Collaboration, or the Fine Art of Making Your Own Luck

Collaboration Clover

Where should your product or service go next? What will the next iteration look like? Product managers wrestle with these questions all the time. Sometimes they talk to their colleagues or others within the organization. Perhaps they listen to feedback from channel partners. And if they’re customer-centric, they’re finding ways to listen, observe, and discuss the customer journey. Often these explorations occur separately from one another. It doesn’t have to be that way.

As soon as we disconnect a desired new feature set from real things like production limitations, distribution challenges, or plain old price, we’re only considering part of the story. Taking this approach can mean that you as a product manager are setting each of these groups of stakeholders in opposition, weighing the needs of one against another. Invariably this sets a big weight on your shoulders.

We contend that it’s a weight that doesn’t need to be there. Collaboration is the lucky four-leaf clover that can provide everyone with a solution they can live with – without watering down the final result in some sort of “management by committee” scenario. While this used to involve a lot of expensive, time consuming travel and research, modern collaboration tools and techniques mean it’s much easier to get all these people around the table. Having a chance to explain their rationale, answer the big “why” questions, and see their feedback having an impact during the planning process is much more effective that having to explain why they didn’t get what they want. Moreover, it could even result in an even better approach than any one group had thought of alone.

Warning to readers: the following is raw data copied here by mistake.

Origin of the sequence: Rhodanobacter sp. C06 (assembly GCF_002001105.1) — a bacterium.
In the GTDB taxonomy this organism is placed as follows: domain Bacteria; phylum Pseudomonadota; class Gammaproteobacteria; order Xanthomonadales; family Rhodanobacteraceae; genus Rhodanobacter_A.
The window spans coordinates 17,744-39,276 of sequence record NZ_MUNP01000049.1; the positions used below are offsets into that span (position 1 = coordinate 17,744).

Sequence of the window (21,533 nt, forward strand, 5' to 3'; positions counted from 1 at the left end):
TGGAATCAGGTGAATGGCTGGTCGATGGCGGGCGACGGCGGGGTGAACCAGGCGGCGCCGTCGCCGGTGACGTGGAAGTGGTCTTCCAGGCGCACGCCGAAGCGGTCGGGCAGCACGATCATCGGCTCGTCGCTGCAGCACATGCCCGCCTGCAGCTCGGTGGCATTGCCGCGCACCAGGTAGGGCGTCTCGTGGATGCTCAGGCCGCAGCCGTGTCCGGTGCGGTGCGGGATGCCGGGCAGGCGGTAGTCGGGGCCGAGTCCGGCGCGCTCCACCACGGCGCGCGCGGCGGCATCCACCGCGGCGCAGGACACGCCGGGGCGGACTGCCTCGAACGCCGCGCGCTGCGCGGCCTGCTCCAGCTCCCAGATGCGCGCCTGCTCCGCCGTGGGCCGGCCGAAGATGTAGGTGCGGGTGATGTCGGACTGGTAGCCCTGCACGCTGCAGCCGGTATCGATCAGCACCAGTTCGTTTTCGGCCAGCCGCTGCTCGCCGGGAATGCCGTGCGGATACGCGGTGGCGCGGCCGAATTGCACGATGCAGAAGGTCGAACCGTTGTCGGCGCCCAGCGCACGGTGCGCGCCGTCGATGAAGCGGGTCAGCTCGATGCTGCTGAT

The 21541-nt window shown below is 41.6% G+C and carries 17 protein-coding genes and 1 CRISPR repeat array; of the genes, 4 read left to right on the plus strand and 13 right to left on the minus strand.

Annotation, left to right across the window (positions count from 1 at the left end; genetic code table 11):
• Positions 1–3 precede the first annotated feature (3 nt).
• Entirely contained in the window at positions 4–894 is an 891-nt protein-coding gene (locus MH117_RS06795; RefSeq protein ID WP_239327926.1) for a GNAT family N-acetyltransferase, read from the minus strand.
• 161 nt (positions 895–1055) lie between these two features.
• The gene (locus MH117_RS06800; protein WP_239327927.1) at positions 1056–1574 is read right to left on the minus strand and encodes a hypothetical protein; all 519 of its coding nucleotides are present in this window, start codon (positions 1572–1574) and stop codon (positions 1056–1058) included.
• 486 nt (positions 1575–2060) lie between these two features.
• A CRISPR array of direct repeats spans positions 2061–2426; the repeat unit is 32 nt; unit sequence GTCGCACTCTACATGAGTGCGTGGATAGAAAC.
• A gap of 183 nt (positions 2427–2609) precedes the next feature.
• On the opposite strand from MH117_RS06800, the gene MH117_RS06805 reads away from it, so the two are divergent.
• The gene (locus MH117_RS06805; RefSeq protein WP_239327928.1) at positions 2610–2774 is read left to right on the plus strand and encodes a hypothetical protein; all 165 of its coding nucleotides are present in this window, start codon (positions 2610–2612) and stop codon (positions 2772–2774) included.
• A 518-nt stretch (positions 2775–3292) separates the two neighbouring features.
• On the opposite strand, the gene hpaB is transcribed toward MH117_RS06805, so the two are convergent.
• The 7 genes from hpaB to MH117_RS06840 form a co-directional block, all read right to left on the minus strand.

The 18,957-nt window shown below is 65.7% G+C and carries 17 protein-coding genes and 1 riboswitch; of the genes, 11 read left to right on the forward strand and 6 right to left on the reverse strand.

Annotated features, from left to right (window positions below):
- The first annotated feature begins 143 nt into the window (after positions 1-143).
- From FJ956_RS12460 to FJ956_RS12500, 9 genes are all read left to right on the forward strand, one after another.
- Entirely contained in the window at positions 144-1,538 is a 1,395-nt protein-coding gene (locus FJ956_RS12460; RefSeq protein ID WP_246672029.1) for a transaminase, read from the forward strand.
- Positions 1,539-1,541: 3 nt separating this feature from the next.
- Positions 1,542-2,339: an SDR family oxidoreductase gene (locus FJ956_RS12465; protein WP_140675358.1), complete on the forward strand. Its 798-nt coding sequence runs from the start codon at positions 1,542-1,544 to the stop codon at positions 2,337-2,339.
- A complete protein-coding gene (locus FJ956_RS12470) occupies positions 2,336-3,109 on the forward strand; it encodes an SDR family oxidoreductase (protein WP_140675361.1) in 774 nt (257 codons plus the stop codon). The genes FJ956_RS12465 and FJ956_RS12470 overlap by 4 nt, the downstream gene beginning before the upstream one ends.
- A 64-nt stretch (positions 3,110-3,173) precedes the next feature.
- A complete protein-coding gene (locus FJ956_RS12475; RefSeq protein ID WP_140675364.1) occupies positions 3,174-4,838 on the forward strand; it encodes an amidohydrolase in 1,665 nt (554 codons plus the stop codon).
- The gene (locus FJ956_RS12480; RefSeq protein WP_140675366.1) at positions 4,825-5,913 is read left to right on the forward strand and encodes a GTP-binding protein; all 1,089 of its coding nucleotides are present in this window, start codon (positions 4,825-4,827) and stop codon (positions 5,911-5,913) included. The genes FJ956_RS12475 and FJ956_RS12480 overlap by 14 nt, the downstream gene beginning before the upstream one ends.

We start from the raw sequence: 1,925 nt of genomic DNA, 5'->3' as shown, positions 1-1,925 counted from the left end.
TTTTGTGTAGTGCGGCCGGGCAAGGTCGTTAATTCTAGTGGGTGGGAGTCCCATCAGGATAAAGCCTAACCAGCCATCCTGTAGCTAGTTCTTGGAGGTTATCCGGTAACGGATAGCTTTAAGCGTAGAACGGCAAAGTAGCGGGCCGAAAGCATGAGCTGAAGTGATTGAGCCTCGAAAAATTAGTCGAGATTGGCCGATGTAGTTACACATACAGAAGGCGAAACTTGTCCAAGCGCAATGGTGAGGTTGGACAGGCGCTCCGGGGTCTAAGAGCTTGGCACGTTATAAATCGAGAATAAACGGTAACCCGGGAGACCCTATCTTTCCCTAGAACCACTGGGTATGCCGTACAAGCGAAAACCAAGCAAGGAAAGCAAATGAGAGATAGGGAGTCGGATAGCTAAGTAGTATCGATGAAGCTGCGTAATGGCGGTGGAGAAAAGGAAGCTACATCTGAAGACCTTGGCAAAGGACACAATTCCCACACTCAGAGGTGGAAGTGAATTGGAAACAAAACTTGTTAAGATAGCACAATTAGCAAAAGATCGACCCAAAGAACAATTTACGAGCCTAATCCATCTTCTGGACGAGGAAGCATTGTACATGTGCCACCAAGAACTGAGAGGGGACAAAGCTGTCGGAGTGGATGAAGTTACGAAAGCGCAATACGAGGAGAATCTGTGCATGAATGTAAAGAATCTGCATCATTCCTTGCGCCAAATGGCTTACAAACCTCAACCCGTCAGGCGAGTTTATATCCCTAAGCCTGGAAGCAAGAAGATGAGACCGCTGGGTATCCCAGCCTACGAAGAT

Imagine investing a little talk time up front to come up with a product that’s truly wanted, efficient to produce, and easier to deliver. If that sounds like the sort of lucky outcome you’ve been looking for, we have the tools that can help.

Collaboration makes it happen,

Megann and Steve

When You’re In The Weeds, Start Weeding!

Dandelion“You reap what you sow.” Are you familiar with that adage? It makes sense, right? Plan in advance. Prepare what you want to achieve. Sow the seeds. And eventually, harvest what you planted. All those self-improvement books must be right. (Right?)

We asked our @Panoptika followers about what they had planted, that they’re harvesting now, and one of our friends at Spring Loaded Technology said they were harvesting weeds. They were being tongue-in-cheek – they’ve really got their act together. Of course, it got us thinking anyway. The weed metaphor was so useful, we had to work on it right away. And when Rick Nason got involved in the conversation, we knew we were onto something.

So what about the things that are growing profusely, that you didn’t sow? How do you deal with behaviours, beliefs, habits, or patterns that have established themselves in your team or organization, that weren’t planted on purpose? That’s where weeding comes in. Just as you can prioritize what’s important to do, you can prioritize what is important not to do. Your weed may be someone else’s beautiful flower, so you need to be intentional as you tidy up your garden. When deciding what to do next, what to get rid of, what to elevate, and how to move forward, we like to use metaphor-based approaches. They’re simple to understand and everyone can understand their common language. Some of our favourites come from our friend and mentor Luke Hohmann, creator of Innovation Games.

What if the weeds seem overwhelming?

  1. Involve the whole team. They need to be involved in figuring out what to reap, what to simply get rid of, and whether some of the crops need to be rotated next time. They’re experts about what’s really going on.
  2. Get help! An outside neutral party like a facilitator comes in handy for keeping the crew on track, managing the weeds that are deep-rooted, and observing patterns that might not be obvious when you live with them every day. (Kind of like having a great gardener come by and help you get things in shape in your own back yard).
  3. While you’re at it, move some things around. Once you clear some of the weeds, it becomes easier to see what needs to be done.

So if what you’re reaping doesn’t seem to be what you sowed, try removing the weeds, and prepare for a more bountiful harvest.

Need help with your business garden? We’re happy to dig in.

Megann and Steve